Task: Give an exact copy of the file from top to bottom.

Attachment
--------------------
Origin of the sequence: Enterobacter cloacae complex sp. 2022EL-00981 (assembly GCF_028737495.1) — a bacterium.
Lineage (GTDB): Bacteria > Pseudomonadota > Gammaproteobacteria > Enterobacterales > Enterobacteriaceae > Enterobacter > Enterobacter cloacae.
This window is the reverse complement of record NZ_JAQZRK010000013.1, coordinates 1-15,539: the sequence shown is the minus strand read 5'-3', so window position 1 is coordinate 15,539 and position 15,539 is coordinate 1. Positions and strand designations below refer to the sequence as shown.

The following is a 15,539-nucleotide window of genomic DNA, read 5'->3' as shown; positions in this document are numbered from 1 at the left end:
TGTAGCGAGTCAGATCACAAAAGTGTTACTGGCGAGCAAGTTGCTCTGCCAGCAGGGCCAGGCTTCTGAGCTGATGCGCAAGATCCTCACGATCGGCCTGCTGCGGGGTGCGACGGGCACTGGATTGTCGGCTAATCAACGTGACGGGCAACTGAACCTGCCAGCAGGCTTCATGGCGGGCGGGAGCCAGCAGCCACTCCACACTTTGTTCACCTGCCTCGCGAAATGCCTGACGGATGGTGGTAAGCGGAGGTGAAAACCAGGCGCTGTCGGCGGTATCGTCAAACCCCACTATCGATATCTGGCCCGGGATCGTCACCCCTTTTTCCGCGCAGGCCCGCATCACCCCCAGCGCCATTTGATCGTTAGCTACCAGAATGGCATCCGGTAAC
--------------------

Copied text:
Origin of the sequence: Enterobacter cloacae complex sp. 2022EL-00981 (assembly GCF_028737495.1) — a bacterium.
Lineage (GTDB): Bacteria > Pseudomonadota > Gammaproteobacteria > Enterobacterales > Enterobacteriaceae > Enterobacter > Enterobacter cloacae.
This window is the reverse complement of record NZ_JAQZRK010000013.1, coordinates 1-15,539: the sequence shown is the minus strand read 5'-3', so window position 1 is coordinate 15,539 and position 15,539 is coordinate 1. Positions and strand designations below refer to the sequence as shown.

The following is a 15,539-nucleotide window of genomic DNA, read 5'->3' as shown; positions in this document are numbered from 1 at the left end:
TGTAGCGAGTCAGATCACAAAAGTGTTACTGGCGAGCAAGTTGCTCTGCCAGCAGGGCCAGGCTTCTGAGCTGATGCGCAAGATCCTCACGATCGGCCTGCTGCGGGGTGCGACGGGCACTGGATTGTCGGCTAATCAACGTGACGGGCAACTGAACCTGCCAGCAGGCTTCATGGCGGGCGGGAGCCAGCAGCCACTCCACACTTTGTTCACCTGCCTCGCGAAATGCCTGACGGATGGTGGTAAGCGGAGGTGAAAACCAGGCGCTGTCGGCGGTATCGTCAAACCCCACTATCGATATCTGGCCCGGGATCGTCACCCCTTTTTCCGCGCAGGCCCGCATCACCCCCAGCGCCATTTGATCGTTAGCTACCAGAATGGCATCCGGTAAC